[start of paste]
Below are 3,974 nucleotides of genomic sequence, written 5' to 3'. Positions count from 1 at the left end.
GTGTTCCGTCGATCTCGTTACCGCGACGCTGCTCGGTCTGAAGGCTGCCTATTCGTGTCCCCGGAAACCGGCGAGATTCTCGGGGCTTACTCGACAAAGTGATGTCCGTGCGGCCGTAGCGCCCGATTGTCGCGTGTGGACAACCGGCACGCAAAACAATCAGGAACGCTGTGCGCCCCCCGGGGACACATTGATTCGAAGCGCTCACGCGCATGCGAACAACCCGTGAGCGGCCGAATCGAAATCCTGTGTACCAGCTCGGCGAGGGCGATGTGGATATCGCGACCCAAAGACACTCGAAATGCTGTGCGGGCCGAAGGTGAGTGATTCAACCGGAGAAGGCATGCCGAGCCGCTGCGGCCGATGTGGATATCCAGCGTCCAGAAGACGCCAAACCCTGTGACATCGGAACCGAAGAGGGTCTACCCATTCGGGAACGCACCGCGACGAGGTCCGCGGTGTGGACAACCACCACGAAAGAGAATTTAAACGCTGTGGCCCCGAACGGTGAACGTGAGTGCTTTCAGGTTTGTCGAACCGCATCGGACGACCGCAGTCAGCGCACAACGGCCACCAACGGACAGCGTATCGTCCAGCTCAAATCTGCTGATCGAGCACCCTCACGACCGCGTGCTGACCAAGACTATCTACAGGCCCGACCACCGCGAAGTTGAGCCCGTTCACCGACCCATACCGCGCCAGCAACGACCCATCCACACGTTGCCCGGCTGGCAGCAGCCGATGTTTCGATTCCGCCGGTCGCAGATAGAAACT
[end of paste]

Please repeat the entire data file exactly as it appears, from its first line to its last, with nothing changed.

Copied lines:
Below are 3,974 nucleotides of genomic sequence, written 5' to 3'. Positions count from 1 at the left end.
GTGTTCCGTCGATCTCGTTACCGCGACGCTGCTCGGTCTGAAGGCTGCCTATTCGTGTCCCCGGAAACCGGCGAGATTCTCGGGGCTTACTCGACAAAGTGATGTCCGTGCGGCCGTAGCGCCCGATTGTCGCGTGTGGACAACCGGCACGCAAAACAATCAGGAACGCTGTGCGCCCCCCGGGGACACATTGATTCGAAGCGCTCACGCGCATGCGAACAACCCGTGAGCGGCCGAATCGAAATCCTGTGTACCAGCTCGGCGAGGGCGATGTGGATATCGCGACCCAAAGACACTCGAAATGCTGTGCGGGCCGAAGGTGAGTGATTCAACCGGAGAAGGCATGCCGAGCCGCTGCGGCCGATGTGGATATCCAGCGTCCAGAAGACGCCAAACCCTGTGACATCGGAACCGAAGAGGGTCTACCCATTCGGGAACGCACCGCGACGAGGTCCGCGGTGTGGACAACCACCACGAAAGAGAATTTAAACGCTGTGGCCCCGAACGGTGAACGTGAGTGCTTTCAGGTTTGTCGAACCGCATCGGACGACCGCAGTCAGCGCACAACGGCCACCAACGGACAGCGTATCGTCCAGCTCAAATCTGCTGATCGAGCACCCTCACGACCGCGTGCTGACCAAGACTATCTACAGGCCCGACCACCGCGAAGTTGAGCCCGTTCACCGACCCATACCGCGCCAGCAACGACCCATCCACACGTTGCCCGGCTGGCAGCAGCCGATGTTTCGATTCCGCCGGTCGCAGATAGAAACT